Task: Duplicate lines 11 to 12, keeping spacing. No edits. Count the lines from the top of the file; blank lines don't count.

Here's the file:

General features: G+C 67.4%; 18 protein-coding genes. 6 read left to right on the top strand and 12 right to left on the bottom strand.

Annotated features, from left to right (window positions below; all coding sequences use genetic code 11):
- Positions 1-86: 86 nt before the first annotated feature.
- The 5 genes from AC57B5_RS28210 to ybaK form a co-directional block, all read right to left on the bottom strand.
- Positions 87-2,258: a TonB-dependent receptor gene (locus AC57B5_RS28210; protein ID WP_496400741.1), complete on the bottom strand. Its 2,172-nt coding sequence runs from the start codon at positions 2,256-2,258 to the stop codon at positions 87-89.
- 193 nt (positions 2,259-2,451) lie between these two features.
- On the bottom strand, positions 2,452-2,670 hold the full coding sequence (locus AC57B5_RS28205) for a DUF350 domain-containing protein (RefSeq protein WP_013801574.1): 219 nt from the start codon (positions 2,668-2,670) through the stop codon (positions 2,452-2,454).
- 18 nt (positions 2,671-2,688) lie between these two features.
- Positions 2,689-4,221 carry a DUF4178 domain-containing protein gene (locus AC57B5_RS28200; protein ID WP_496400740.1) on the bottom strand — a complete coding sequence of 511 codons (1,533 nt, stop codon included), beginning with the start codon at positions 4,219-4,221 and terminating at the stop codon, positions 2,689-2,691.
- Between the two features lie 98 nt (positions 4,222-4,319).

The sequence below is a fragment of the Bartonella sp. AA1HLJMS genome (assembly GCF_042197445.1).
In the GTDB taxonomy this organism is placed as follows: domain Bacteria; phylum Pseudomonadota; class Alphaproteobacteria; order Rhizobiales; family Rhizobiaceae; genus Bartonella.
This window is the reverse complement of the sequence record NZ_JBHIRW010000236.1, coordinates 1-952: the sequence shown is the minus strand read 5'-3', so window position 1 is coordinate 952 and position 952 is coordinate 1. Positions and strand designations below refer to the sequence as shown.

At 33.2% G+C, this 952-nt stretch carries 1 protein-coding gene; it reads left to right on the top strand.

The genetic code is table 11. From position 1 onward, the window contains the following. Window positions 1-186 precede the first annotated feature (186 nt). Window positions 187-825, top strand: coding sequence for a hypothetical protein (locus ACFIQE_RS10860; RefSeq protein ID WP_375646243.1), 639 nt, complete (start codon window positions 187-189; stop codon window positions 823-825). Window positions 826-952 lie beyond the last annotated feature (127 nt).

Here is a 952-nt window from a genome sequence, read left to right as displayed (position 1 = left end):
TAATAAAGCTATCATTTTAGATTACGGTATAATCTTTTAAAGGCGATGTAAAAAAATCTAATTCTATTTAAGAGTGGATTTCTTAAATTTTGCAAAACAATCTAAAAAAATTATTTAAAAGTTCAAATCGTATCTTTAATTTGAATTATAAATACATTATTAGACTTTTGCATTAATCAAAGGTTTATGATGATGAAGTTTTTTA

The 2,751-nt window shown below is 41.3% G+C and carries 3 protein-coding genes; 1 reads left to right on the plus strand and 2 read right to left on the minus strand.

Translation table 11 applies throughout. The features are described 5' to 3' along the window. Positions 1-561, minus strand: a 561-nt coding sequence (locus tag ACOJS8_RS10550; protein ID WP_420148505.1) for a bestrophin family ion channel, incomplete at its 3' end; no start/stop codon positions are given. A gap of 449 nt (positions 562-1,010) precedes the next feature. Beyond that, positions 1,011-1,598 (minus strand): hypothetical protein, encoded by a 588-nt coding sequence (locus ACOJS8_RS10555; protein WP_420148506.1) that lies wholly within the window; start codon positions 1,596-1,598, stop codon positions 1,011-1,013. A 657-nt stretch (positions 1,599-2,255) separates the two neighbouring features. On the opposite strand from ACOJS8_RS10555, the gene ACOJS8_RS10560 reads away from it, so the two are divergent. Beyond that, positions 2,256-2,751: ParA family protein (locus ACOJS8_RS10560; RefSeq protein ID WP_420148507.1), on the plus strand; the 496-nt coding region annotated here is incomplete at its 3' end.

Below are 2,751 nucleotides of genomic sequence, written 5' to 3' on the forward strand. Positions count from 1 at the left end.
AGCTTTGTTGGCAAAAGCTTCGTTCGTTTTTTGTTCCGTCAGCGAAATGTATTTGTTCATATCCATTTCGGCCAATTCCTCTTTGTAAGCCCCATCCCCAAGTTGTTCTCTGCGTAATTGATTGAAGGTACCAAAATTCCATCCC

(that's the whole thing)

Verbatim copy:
The sequence below is a fragment of the Bartonella sp. AA1HLJMS genome (assembly GCF_042197445.1).
In the GTDB taxonomy this organism is placed as follows: domain Bacteria; phylum Pseudomonadota; class Alphaproteobacteria; order Rhizobiales; family Rhizobiaceae; genus Bartonella.